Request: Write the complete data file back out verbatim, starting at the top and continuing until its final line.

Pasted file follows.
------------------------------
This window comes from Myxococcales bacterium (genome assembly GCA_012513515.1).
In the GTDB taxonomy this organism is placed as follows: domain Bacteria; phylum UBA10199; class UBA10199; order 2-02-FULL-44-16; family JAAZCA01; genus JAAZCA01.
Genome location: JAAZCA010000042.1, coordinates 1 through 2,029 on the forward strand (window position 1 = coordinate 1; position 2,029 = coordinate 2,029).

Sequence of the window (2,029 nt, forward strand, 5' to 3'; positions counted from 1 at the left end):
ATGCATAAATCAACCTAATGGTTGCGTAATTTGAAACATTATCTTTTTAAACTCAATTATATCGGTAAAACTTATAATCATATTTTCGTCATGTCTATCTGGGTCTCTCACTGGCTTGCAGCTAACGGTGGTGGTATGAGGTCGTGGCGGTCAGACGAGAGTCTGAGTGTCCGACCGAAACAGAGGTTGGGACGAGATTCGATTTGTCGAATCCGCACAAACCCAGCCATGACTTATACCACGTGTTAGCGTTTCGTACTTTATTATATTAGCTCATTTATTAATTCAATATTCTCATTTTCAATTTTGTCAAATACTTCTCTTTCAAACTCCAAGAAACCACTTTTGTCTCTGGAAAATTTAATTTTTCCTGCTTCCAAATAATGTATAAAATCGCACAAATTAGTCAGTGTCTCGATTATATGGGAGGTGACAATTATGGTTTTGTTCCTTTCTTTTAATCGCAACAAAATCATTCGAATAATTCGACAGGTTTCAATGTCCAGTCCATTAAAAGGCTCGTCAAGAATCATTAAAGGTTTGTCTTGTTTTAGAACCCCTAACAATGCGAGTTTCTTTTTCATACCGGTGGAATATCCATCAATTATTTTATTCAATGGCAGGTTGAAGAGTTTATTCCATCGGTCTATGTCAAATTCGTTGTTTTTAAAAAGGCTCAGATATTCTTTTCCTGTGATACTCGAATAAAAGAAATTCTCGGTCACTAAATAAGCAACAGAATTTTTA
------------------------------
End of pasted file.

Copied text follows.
This window comes from Myxococcales bacterium (genome assembly GCA_012513515.1).
In the GTDB taxonomy this organism is placed as follows: domain Bacteria; phylum UBA10199; class UBA10199; order 2-02-FULL-44-16; family JAAZCA01; genus JAAZCA01.
Genome location: JAAZCA010000042.1, coordinates 1 through 2,029 on the forward strand (window position 1 = coordinate 1; position 2,029 = coordinate 2,029).

Sequence of the window (2,029 nt, forward strand, 5' to 3'; positions counted from 1 at the left end):
ATGCATAAATCAACCTAATGGTTGCGTAATTTGAAACATTATCTTTTTAAACTCAATTATATCGGTAAAACTTATAATCATATTTTCGTCATGTCTATCTGGGTCTCTCACTGGCTTGCAGCTAACGGTGGTGGTATGAGGTCGTGGCGGTCAGACGAGAGTCTGAGTGTCCGACCGAAACAGAGGTTGGGACGAGATTCGATTTGTCGAATCCGCACAAACCCAGCCATGACTTATACCACGTGTTAGCGTTTCGTACTTTATTATATTAGCTCATTTATTAATTCAATATTCTCATTTTCAATTTTGTCAAATACTTCTCTTTCAAACTCCAAGAAACCACTTTTGTCTCTGGAAAATTTAATTTTTCCTGCTTCCAAATAATGTATAAAATCGCACAAATTAGTCAGTGTCTCGATTATATGGGAGGTGACAATTATGGTTTTGTTCCTTTCTTTTAATCGCAACAAAATCATTCGAATAATTCGACAGGTTTCAATGTCCAGTCCATTAAAAGGCTCGTCAAGAATCATTAAAGGTTTGTCTTGTTTTAGAACCCCTAACAATGCGAGTTTCTTTTTCATACCGGTGGAATATCCATCAATTATTTTATTCAATGGCAGGTTGAAGAGTTTATTCCATCGGTCTATGTCAAATTCGTTGTTTTTAAAAAGGCTCAGATATTCTTTTCCTGTGATACTCGAATAAAAGAAATTCTCGGTCACTAAATAAGCAACAGAATTTTTA